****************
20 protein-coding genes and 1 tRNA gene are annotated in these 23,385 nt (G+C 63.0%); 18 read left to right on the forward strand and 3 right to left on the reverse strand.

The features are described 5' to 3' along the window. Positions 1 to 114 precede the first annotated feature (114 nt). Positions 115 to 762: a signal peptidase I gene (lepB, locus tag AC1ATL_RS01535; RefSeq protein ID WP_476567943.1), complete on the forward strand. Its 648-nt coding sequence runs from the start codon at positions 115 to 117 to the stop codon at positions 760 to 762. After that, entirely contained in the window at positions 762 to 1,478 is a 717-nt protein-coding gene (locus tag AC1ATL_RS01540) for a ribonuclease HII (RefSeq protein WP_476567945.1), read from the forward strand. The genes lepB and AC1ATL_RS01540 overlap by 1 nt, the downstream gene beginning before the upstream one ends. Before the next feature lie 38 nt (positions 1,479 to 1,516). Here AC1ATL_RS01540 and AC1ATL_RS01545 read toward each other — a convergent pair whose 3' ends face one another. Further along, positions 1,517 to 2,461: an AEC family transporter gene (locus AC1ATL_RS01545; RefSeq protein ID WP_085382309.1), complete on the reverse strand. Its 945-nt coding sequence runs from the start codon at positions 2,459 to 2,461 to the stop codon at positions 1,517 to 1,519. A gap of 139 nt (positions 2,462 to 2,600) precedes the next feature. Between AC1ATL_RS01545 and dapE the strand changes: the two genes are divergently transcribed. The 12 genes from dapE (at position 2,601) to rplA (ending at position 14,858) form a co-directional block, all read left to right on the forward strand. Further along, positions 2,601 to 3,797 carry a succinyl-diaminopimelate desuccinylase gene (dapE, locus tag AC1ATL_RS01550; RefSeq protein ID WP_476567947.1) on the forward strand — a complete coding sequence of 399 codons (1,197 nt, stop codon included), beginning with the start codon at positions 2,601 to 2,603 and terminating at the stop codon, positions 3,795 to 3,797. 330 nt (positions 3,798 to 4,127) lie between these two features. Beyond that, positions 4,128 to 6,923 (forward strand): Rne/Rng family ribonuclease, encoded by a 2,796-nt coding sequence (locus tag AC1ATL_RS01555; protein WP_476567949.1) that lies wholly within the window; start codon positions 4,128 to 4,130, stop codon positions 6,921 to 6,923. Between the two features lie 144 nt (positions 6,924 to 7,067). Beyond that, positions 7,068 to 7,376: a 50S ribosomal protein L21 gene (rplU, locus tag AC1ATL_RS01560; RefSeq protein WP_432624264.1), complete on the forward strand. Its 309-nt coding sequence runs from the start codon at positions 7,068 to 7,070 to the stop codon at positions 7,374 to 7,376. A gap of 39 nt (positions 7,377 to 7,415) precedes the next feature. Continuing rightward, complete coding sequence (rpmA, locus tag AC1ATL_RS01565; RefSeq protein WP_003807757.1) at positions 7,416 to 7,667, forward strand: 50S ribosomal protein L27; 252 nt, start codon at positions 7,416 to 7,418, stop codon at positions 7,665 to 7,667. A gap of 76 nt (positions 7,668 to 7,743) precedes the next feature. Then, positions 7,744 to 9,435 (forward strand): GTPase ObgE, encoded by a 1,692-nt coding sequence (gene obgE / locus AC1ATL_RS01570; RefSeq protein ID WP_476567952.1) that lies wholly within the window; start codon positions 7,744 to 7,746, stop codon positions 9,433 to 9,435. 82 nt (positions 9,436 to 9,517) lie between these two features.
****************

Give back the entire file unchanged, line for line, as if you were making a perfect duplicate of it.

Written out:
20 protein-coding genes and 1 tRNA gene are annotated in these 23,385 nt (G+C 63.0%); 18 read left to right on the forward strand and 3 right to left on the reverse strand.

The features are described 5' to 3' along the window. Positions 1 to 114 precede the first annotated feature (114 nt). Positions 115 to 762: a signal peptidase I gene (lepB, locus tag AC1ATL_RS01535; RefSeq protein ID WP_476567943.1), complete on the forward strand. Its 648-nt coding sequence runs from the start codon at positions 115 to 117 to the stop codon at positions 760 to 762. After that, entirely contained in the window at positions 762 to 1,478 is a 717-nt protein-coding gene (locus tag AC1ATL_RS01540) for a ribonuclease HII (RefSeq protein WP_476567945.1), read from the forward strand. The genes lepB and AC1ATL_RS01540 overlap by 1 nt, the downstream gene beginning before the upstream one ends. Before the next feature lie 38 nt (positions 1,479 to 1,516). Here AC1ATL_RS01540 and AC1ATL_RS01545 read toward each other — a convergent pair whose 3' ends face one another. Further along, positions 1,517 to 2,461: an AEC family transporter gene (locus AC1ATL_RS01545; RefSeq protein ID WP_085382309.1), complete on the reverse strand. Its 945-nt coding sequence runs from the start codon at positions 2,459 to 2,461 to the stop codon at positions 1,517 to 1,519. A gap of 139 nt (positions 2,462 to 2,600) precedes the next feature. Between AC1ATL_RS01545 and dapE the strand changes: the two genes are divergently transcribed. The 12 genes from dapE (at position 2,601) to rplA (ending at position 14,858) form a co-directional block, all read left to right on the forward strand. Further along, positions 2,601 to 3,797 carry a succinyl-diaminopimelate desuccinylase gene (dapE, locus tag AC1ATL_RS01550; RefSeq protein ID WP_476567947.1) on the forward strand — a complete coding sequence of 399 codons (1,197 nt, stop codon included), beginning with the start codon at positions 2,601 to 2,603 and terminating at the stop codon, positions 3,795 to 3,797. 330 nt (positions 3,798 to 4,127) lie between these two features. Beyond that, positions 4,128 to 6,923 (forward strand): Rne/Rng family ribonuclease, encoded by a 2,796-nt coding sequence (locus tag AC1ATL_RS01555; protein WP_476567949.1) that lies wholly within the window; start codon positions 4,128 to 4,130, stop codon positions 6,921 to 6,923. Between the two features lie 144 nt (positions 6,924 to 7,067). Beyond that, positions 7,068 to 7,376: a 50S ribosomal protein L21 gene (rplU, locus tag AC1ATL_RS01560; RefSeq protein WP_432624264.1), complete on the forward strand. Its 309-nt coding sequence runs from the start codon at positions 7,068 to 7,070 to the stop codon at positions 7,374 to 7,376. A gap of 39 nt (positions 7,377 to 7,415) precedes the next feature. Continuing rightward, complete coding sequence (rpmA, locus tag AC1ATL_RS01565; RefSeq protein WP_003807757.1) at positions 7,416 to 7,667, forward strand: 50S ribosomal protein L27; 252 nt, start codon at positions 7,416 to 7,418, stop codon at positions 7,665 to 7,667. A gap of 76 nt (positions 7,668 to 7,743) precedes the next feature. Then, positions 7,744 to 9,435 (forward strand): GTPase ObgE, encoded by a 1,692-nt coding sequence (gene obgE / locus AC1ATL_RS01570; RefSeq protein ID WP_476567952.1) that lies wholly within the window; start codon positions 7,744 to 7,746, stop codon positions 9,433 to 9,435. 82 nt (positions 9,436 to 9,517) lie between these two features.